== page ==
Commercial Leases

Generally, parties wishing to enter into a commercial lease arrangement usually negotiate terms first which are then recorded in a formal Agreement to Lease.  This is because an oral agreement to lease will not be enforceable until a contract has been signed by both parties (and any guarantors).  The Property Law Act 2007 (section 24) makes this clear.

An Agreement to Lease is useful as it allows the parties to establish the basic terms, such as duration of the lease and amount to be paid as rental, whilst also enabling the parties to defer confirming other terms which may require further negotiation (such as how rent reviews are to be conducted or the percentage to be charged for outgoings).  Once all terms have been confirmed, the parties will then complete a full Deed of Lease for the premises.

So, what is the difference between an Agreement to Lease and a full Deed of Lease?

Agreement to Lease

As mentioned above, an Agreement to Lease is used by the parties to establish the basic terms of the lease.  Such terms might include the number of car parks to be provided, address and description of the premises, monthly rental etcetera.  The document can and should specify any other terms or conditions which the parties have agreed will require further negotiation and which will need to be recorded in the full Deed of Lease.

Deed of Lease

Once the landlord and tenant are satisfied with terms and conditions of the lease arrangement they will then sign and date a Deed of Lease which includes all the agreed terms as well as the provisions which detail the rights and obligations of both parties.  For example, the tenant is required to maintain the premises and the landlord must provide the tenant with quiet enjoyment.

What happens if the Landlord and Tenant sign an Agreement to Lease but not a Deed of Lease?

We recommend that the landlord and tenant always complete a full Deed of Lease.  This is to avoid possible complications and/or disagreements between the parties to an Agreement to Lease regarding the terms of the lease arrangement.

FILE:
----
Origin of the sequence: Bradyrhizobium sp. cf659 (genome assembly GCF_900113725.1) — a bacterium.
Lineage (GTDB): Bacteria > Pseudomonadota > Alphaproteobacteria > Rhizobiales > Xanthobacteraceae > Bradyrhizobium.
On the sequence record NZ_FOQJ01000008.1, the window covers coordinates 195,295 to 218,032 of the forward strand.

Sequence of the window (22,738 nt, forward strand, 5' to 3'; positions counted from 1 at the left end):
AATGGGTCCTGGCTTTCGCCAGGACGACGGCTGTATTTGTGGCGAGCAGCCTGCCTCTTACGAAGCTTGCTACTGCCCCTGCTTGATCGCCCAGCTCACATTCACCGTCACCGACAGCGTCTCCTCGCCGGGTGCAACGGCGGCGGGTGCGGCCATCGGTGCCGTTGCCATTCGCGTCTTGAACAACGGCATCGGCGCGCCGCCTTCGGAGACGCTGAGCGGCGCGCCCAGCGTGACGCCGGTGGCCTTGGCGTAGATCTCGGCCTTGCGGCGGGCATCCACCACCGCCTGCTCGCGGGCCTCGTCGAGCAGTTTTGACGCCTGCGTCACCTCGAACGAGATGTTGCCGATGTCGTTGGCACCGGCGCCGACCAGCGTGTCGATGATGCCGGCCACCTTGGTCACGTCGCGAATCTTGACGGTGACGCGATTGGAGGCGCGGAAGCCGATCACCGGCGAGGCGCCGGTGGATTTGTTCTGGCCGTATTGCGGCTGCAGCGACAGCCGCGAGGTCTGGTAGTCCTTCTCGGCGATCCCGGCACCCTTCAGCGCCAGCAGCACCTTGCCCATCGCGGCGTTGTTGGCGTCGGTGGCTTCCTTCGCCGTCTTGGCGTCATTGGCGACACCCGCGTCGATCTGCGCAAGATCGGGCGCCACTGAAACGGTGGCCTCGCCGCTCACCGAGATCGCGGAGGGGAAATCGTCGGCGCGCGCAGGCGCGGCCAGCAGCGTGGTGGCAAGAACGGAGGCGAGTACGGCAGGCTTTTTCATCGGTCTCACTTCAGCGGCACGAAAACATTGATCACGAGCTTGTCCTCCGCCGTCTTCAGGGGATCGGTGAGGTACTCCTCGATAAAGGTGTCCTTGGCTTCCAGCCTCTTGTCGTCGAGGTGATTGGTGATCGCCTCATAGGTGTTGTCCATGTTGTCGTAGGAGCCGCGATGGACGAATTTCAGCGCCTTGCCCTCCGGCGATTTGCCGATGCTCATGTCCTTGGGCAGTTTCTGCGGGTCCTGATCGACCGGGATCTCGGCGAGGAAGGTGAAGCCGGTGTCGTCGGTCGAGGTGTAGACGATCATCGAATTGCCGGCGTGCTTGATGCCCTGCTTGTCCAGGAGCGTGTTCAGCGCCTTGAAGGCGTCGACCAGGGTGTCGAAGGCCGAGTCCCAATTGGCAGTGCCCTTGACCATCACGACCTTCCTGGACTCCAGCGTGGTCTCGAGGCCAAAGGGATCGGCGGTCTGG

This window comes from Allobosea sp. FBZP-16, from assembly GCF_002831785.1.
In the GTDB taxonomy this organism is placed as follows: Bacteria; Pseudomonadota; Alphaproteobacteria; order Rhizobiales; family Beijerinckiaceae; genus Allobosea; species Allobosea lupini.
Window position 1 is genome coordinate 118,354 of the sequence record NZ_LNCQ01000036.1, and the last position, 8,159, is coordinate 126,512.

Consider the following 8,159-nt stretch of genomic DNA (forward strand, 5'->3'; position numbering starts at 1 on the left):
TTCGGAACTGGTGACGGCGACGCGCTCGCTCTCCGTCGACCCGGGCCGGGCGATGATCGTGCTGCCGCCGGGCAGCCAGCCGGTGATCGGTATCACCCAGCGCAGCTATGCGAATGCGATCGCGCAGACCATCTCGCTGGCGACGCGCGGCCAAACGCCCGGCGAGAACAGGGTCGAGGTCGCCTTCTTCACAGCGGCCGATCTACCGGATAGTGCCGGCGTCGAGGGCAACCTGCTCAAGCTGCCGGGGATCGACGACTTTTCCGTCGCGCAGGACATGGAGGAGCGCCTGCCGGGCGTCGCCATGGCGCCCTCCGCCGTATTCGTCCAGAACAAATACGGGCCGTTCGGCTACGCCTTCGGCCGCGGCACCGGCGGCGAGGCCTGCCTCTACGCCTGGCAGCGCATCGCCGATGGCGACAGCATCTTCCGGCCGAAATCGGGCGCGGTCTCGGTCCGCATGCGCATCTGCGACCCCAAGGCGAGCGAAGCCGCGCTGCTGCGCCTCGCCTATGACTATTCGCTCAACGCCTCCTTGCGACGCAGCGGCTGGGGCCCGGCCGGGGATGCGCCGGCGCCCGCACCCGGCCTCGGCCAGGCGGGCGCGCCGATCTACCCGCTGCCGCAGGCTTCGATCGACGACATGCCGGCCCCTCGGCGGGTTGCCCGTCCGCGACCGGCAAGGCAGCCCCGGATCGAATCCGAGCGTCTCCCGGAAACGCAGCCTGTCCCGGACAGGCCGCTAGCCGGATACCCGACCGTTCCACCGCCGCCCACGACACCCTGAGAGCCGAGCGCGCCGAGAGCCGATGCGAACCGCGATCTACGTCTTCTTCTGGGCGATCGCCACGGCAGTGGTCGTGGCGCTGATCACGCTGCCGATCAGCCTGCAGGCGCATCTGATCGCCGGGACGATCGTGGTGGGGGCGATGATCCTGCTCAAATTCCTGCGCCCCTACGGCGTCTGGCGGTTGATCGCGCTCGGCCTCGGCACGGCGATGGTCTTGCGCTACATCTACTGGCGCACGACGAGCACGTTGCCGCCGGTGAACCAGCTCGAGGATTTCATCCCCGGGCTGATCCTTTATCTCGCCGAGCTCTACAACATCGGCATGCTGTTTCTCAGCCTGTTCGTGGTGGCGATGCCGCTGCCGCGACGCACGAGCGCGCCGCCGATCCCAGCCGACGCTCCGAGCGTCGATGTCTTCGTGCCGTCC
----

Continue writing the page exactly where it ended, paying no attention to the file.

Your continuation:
However, if the Agreement to Lease does not contain any conditions which require the parties to negotiate further or agree on other terms, then it is possible to avoid signing a Deed of Lease.  Clause 4.3 of the Auckland District Law Society published form of Agreement to Lease, Fifth Edition 2012 (3) specifies the covenants and provisions of the current Auckland District Law Society published form of Deed of Lease will bind the landlord and tenant regardless of whether or not they have actually signed a full Deed of Lease.

My Agreement to Lease is unconditional, should I still insist on a Deed of Lease?

As discussed earlier, we recommend our commercial property clients always complete a full Deed of Lease.  The reasons for this are:

  • The Agreement to Lease refers to the Deed of Lease therefore you should have a copy for easy reference and for understanding the obligations and rights of both landlord and tenant;
  • A Deed of Lease is required for any assignment of lease.  It is not possible to assign an Agreement to Lease (see clause 6.1 of the Auckland District Law Society published form of Agreement to Lease);
  • A Deed of Lease allows you to record matters which were subject to further negotiation or agreement in the Agreement to Lease.  For example, the premises may have been being refurbished by the landlord after the Agreement to Lease was signed so a lease commencement date may have only been estimated.

 

Summary

An Agreement to Lease provides the parties with an opportunity to enter an initial lease arrangement with the ability to also negotiate further terms or make provision for other contingencies which can then be recorded later in a Deed of Lease.  It is vitally important that both landlord and tenant obtain legal advice before signing any commercial lease agreement so that a proper assessment can be made as to the extent of the obligations either party may be assuming.  Once the Agreement to Lease has been signed, both landlord and tenant are committed to the lease arrangement with limited options for exit.